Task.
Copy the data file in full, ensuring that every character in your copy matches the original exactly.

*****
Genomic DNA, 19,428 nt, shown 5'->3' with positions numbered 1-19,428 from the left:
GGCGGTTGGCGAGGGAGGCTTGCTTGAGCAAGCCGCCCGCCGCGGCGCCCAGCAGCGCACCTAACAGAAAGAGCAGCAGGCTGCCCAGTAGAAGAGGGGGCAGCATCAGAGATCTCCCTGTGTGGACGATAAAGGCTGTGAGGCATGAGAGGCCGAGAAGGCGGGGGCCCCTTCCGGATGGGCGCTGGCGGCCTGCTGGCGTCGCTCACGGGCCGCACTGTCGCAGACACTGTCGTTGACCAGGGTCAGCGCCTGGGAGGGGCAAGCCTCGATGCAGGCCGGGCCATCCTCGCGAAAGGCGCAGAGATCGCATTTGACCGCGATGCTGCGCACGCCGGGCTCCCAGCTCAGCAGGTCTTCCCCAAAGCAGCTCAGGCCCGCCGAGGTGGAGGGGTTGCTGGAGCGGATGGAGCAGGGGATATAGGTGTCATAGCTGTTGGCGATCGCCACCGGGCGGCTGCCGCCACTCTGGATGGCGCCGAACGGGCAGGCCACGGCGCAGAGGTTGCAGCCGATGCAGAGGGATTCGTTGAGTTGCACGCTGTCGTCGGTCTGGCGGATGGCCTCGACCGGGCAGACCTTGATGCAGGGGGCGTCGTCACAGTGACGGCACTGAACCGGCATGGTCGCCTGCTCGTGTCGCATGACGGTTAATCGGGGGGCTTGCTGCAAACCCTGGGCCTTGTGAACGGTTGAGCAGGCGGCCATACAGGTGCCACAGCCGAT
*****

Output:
Genomic DNA, 19,428 nt, shown 5'->3' with positions numbered 1-19,428 from the left:
GGCGGTTGGCGAGGGAGGCTTGCTTGAGCAAGCCGCCCGCCGCGGCGCCCAGCAGCGCACCTAACAGAAAGAGCAGCAGGCTGCCCAGTAGAAGAGGGGGCAGCATCAGAGATCTCCCTGTGTGGACGATAAAGGCTGTGAGGCATGAGAGGCCGAGAAGGCGGGGGCCCCTTCCGGATGGGCGCTGGCGGCCTGCTGGCGTCGCTCACGGGCCGCACTGTCGCAGACACTGTCGTTGACCAGGGTCAGCGCCTGGGAGGGGCAAGCCTCGATGCAGGCCGGGCCATCCTCGCGAAAGGCGCAGAGATCGCATTTGACCGCGATGCTGCGCACGCCGGGCTCCCAGCTCAGCAGGTCTTCCCCAAAGCAGCTCAGGCCCGCCGAGGTGGAGGGGTTGCTGGAGCGGATGGAGCAGGGGATATAGGTGTCATAGCTGTTGGCGATCGCCACCGGGCGGCTGCCGCCACTCTGGATGGCGCCGAACGGGCAGGCCACGGCGCAGAGGTTGCAGCCGATGCAGAGGGATTCGTTGAGTTGCACGCTGTCGTCGGTCTGGCGGATGGCCTCGACCGGGCAGACCTTGATGCAGGGGGCGTCGTCACAGTGACGGCACTGAACCGGCATGGTCGCCTGCTCGTGTCGCATGACGGTTAATCGGGGGGCTTGCTGCAAACCCTGGGCCTTGTGAACGGTTGAGCAGGCGGCCATACAGGTGCCACAGCCGAT